Monday, January 11, 2010

Wolves among dogs

This probably isn't the post you think it is.  It's another in the geek vs normal series I occasionally ramble on about.   I'd like to point out something to my fellow geeks that might save you some frustration. 

We all go on about the id-10-ts we support.  At least in some capacity.  You know you've done it.  It's human.  We also take on a lot of stress trying to figure out how to get through to these said "pebkey" users.  I want you to look at this from a different point of view.  Most of these users are so abstracted from our "world" that they literally don't know how to help themselves.  I'll illustrate with several examples:

Case 1. Someone on your email list (lets call her "Debbie")  doesn't know what the key term in a joke means.  You sent out a very funny missive revolving around a well known sci-fi or comic book character.  Maybe it was a clever one liner about math done in hex.  Whatever the case.  In Debbie's world her only recourse is to embarrass herself and ask for an explanation.  It does not even occur to her that she has the power of Google and Wikipeda at her fingertips.  Even though you've told her before.  Her experience and daily tool set do not include such things.  (she's one of the 10 people that still use phone books too)

Case 2.  Your parents.  They still insist on asking you if you read some story in the newspaper.  Even though you haven't subscribed since - well, since you moved out of their house.  They still insist in finding that said newspaper to look up movie listings.  Even though every time the subject has come up for the last 10 years you just look them up on your phone and answer before they can even find the paper.  You have to explain to your mom why resetting her cable modem fixes her telephone and you have to tell her "yes I got your email" when she invariably calls to check.

Case 3.  End user calls to ask you what your fax number is so they can send you a copy of the error they got on their screen.  Or a user calls you to tell you that a website is being blocked.

This happens to all of you.  Admit it.  You are frustrated every time too.  Mostly because "Debbie" actually works in the IT department, and your mom has gone out of her way (and yours) to read the "dummies" book on home networking and regularly attends a "dealing with modern gizmos" class at the local library.  Your users should engage their brain and understand that you need the EXACT URL not a general description,  and that the process of doing a screen print so that you can fax it is just plain stupid.  They should know better - right?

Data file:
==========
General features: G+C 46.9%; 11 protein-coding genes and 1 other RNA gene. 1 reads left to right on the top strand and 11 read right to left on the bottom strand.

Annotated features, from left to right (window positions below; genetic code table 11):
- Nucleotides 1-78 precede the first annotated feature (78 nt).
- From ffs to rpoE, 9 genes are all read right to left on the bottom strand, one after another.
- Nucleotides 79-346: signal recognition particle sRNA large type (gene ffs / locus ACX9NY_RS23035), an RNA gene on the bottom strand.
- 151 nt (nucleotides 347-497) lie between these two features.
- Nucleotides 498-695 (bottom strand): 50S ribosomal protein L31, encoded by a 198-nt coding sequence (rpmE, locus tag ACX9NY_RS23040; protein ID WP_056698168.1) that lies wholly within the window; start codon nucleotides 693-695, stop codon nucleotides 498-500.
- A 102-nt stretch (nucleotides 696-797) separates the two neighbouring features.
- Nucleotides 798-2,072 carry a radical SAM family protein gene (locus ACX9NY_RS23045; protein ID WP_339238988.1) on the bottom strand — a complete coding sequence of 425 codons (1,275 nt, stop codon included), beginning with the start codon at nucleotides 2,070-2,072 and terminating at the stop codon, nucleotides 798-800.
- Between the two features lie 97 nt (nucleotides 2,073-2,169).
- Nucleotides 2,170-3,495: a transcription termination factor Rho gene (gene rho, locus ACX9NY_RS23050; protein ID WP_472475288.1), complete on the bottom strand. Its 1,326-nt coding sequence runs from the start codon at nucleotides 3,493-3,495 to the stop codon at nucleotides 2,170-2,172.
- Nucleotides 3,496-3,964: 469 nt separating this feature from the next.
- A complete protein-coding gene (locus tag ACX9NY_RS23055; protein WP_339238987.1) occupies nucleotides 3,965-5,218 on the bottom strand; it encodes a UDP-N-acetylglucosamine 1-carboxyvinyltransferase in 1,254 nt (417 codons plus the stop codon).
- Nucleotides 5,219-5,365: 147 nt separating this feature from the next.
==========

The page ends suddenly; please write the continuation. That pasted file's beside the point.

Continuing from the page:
Nope.  They are normals.  They literally do not know how to help themselves.  Nothing you do will fix this.  Your dad will never look to the internet for help fixing anything.  Your mom will never trust that email thing or txt messages to get to you.  Debbie will always call someone else for help. The users will always find a way to shoot themselves in the foot - especially if it can involve a fax machine.

The reason - these are the tools in their world.  Debbie is probably pretty and sweet - or once was.  People have always helped her so calling someone else is her default tool.   Your parents have always had newspapers, and libraries, and you.  The users live in a telephone centric world.  When you want to communicate with someone not in the room.  The telephone is the primary choice.  Yes they know about email but then they would have to call you anyway to be sure you got their message...

It won't matter how much training you give these people.  They have their toolbox.  They are comfortable with what's in there because those tools have always worked for them.  It's the same reason that your dad never uses the laser level you got him for Christmas 5 years ago.  The worn out stick with the bubble in it has been his reliable friend for longer than you have been around.  Why learn how to use a new tool?  Because he is not capable of seeing the advantage of leveling an entire project at once (or why you would want to).  That's why.

I've done this to myself.  Not very often, but I have.  A great example is the DVR.  When they first came out it seemed like nothing more than an overblown VCR to me.  Yawn.   When a DVR with more than one tuner came out though - I immediately saw an advantage in not arguing with my (then) wife about what to watch / record.  Dumb reason to get one.  After I'd had one for a week or so it became obvious.  The DVR's big advantage is that you are suddenly in control of your tv viewing.  I don't have to stay up late to watch my favorite shows and I no longer have to decide which show I'm going to miss because they are on at the same time on differing channels.  My parents still refuse to use the program guide and choose to channel surf.  They saw a TV guide in the grocery store once and it didn't impress them as being useful.  How is this different?

Now to explain my metaphor.  There was a study done with wolves and dogs.  The wolves were "domesticated" - i.e. raised as pets by humans.  The researchers did several experiments.  Putting the animals in a situation where they needed to escape, or solve a simple problem in order to get to a treat.  In every case the wolves solved the problem themselves.   In all but a very few cases the dogs always gave up almost immediately and looked at, or barked for their humans to come solve the problem for them.  Dogs have been in the company of man since - well since there have been dogs and men.  We are their tools. 

My advice is simple my geek friend.  Relax and be the wolf that you are (and strive to be when you aren't) but recognize two things.  You are a wolf among dogs.  Dogs will never be wolves.

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